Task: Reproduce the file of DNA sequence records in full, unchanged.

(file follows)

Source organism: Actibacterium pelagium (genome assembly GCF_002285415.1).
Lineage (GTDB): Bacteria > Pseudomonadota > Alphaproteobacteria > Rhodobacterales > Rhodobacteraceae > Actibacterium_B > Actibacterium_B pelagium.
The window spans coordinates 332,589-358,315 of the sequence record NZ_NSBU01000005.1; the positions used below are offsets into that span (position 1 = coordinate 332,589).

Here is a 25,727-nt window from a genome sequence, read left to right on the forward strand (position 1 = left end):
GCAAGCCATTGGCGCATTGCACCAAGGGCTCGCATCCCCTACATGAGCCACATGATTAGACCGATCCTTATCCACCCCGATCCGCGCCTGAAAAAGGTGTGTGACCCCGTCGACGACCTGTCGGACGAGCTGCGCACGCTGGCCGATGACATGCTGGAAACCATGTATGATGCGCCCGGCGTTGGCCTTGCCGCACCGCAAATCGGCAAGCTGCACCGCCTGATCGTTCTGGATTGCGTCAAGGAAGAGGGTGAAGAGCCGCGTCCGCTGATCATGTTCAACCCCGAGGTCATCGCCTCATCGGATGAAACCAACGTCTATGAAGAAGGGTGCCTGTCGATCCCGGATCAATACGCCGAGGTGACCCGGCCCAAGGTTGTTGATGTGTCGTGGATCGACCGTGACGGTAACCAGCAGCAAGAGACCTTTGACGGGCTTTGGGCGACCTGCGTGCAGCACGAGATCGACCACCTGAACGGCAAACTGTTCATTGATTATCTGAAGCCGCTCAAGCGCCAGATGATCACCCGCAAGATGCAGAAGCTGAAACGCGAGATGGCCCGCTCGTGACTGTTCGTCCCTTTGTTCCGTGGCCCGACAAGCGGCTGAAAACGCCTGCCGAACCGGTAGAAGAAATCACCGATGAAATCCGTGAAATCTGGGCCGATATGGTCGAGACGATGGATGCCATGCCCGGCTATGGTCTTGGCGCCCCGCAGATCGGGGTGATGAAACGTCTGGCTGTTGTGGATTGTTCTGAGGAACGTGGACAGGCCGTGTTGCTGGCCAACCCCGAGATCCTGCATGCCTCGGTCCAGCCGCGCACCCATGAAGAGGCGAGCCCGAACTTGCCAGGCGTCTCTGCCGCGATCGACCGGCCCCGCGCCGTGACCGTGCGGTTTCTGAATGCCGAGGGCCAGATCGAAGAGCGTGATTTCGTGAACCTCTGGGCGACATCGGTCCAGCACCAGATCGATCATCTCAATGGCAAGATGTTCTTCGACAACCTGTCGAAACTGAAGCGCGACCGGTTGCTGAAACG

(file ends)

Source organism: Actibacterium pelagium (genome assembly GCF_002285415.1).
Lineage (GTDB): Bacteria > Pseudomonadota > Alphaproteobacteria > Rhodobacterales > Rhodobacteraceae > Actibacterium_B > Actibacterium_B pelagium.
The window spans coordinates 332,589-358,315 of the sequence record NZ_NSBU01000005.1; the positions used below are offsets into that span (position 1 = coordinate 332,589).

Here is a 25,727-nt window from a genome sequence, read left to right on the forward strand (position 1 = left end):
GCAAGCCATTGGCGCATTGCACCAAGGGCTCGCATCCCCTACATGAGCCACATGATTAGACCGATCCTTATCCACCCCGATCCGCGCCTGAAAAAGGTGTGTGACCCCGTCGACGACCTGTCGGACGAGCTGCGCACGCTGGCCGATGACATGCTGGAAACCATGTATGATGCGCCCGGCGTTGGCCTTGCCGCACCGCAAATCGGCAAGCTGCACCGCCTGATCGTTCTGGATTGCGTCAAGGAAGAGGGTGAAGAGCCGCGTCCGCTGATCATGTTCAACCCCGAGGTCATCGCCTCATCGGATGAAACCAACGTCTATGAAGAAGGGTGCCTGTCGATCCCGGATCAATACGCCGAGGTGACCCGGCCCAAGGTTGTTGATGTGTCGTGGATCGACCGTGACGGTAACCAGCAGCAAGAGACCTTTGACGGGCTTTGGGCGACCTGCGTGCAGCACGAGATCGACCACCTGAACGGCAAACTGTTCATTGATTATCTGAAGCCGCTCAAGCGCCAGATGATCACCCGCAAGATGCAGAAGCTGAAACGCGAGATGGCCCGCTCGTGACTGTTCGTCCCTTTGTTCCGTGGCCCGACAAGCGGCTGAAAACGCCTGCCGAACCGGTAGAAGAAATCACCGATGAAATCCGTGAAATCTGGGCCGATATGGTCGAGACGATGGATGCCATGCCCGGCTATGGTCTTGGCGCCCCGCAGATCGGGGTGATGAAACGTCTGGCTGTTGTGGATTGTTCTGAGGAACGTGGACAGGCCGTGTTGCTGGCCAACCCCGAGATCCTGCATGCCTCGGTCCAGCCGCGCACCCATGAAGAGGCGAGCCCGAACTTGCCAGGCGTCTCTGCCGCGATCGACCGGCCCCGCGCCGTGACCGTGCGGTTTCTGAATGCCGAGGGCCAGATCGAAGAGCGTGATTTCGTGAACCTCTGGGCGACATCGGTCCAGCACCAGATCGATCATCTCAATGGCAAGATGTTCTTCGACAACCTGTCGAAACTGAAGCGCGACCGGTTGCTGAAACG